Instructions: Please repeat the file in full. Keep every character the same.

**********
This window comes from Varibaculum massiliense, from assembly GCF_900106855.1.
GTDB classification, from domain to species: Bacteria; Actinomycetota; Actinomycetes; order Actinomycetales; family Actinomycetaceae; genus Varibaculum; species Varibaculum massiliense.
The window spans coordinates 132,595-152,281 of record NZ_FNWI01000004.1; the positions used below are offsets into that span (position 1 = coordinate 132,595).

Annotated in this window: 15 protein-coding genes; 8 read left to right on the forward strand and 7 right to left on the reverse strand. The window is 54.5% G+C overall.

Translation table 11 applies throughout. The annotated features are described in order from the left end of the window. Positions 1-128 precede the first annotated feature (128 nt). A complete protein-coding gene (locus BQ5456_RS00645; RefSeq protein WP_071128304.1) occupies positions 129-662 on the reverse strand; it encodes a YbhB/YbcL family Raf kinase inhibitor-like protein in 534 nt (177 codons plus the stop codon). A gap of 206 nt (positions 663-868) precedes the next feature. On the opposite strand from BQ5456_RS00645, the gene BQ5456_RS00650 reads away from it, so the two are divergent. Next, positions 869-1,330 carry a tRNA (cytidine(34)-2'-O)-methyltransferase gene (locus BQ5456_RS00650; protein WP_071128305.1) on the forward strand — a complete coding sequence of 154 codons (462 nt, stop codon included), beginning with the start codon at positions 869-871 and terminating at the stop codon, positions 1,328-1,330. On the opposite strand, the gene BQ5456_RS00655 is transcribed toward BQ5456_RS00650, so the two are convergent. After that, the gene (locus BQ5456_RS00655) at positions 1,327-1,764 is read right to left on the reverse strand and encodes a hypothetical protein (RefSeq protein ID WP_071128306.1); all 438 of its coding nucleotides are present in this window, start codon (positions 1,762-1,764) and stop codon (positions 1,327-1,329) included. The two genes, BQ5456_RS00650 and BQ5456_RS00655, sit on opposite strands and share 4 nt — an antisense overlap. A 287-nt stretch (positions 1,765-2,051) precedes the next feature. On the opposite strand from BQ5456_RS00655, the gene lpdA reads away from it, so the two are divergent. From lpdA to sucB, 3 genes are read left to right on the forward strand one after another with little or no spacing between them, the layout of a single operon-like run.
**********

This window comes from Varibaculum massiliense, from assembly GCF_900106855.1.
GTDB classification, from domain to species: Bacteria; Actinomycetota; Actinomycetes; order Actinomycetales; family Actinomycetaceae; genus Varibaculum; species Varibaculum massiliense.
The window spans coordinates 132,595-152,281 of record NZ_FNWI01000004.1; the positions used below are offsets into that span (position 1 = coordinate 132,595).

Annotated in this window: 15 protein-coding genes; 8 read left to right on the forward strand and 7 right to left on the reverse strand. The window is 54.5% G+C overall.

Translation table 11 applies throughout. The annotated features are described in order from the left end of the window. Positions 1-128 precede the first annotated feature (128 nt). A complete protein-coding gene (locus BQ5456_RS00645; RefSeq protein WP_071128304.1) occupies positions 129-662 on the reverse strand; it encodes a YbhB/YbcL family Raf kinase inhibitor-like protein in 534 nt (177 codons plus the stop codon). A gap of 206 nt (positions 663-868) precedes the next feature. On the opposite strand from BQ5456_RS00645, the gene BQ5456_RS00650 reads away from it, so the two are divergent. Next, positions 869-1,330 carry a tRNA (cytidine(34)-2'-O)-methyltransferase gene (locus BQ5456_RS00650; protein WP_071128305.1) on the forward strand — a complete coding sequence of 154 codons (462 nt, stop codon included), beginning with the start codon at positions 869-871 and terminating at the stop codon, positions 1,328-1,330. On the opposite strand, the gene BQ5456_RS00655 is transcribed toward BQ5456_RS00650, so the two are convergent. After that, the gene (locus BQ5456_RS00655) at positions 1,327-1,764 is read right to left on the reverse strand and encodes a hypothetical protein (RefSeq protein ID WP_071128306.1); all 438 of its coding nucleotides are present in this window, start codon (positions 1,762-1,764) and stop codon (positions 1,327-1,329) included. The two genes, BQ5456_RS00650 and BQ5456_RS00655, sit on opposite strands and share 4 nt — an antisense overlap. A 287-nt stretch (positions 1,765-2,051) precedes the next feature. On the opposite strand from BQ5456_RS00655, the gene lpdA reads away from it, so the two are divergent. From lpdA to sucB, 3 genes are read left to right on the forward strand one after another with little or no spacing between them, the layout of a single operon-like run.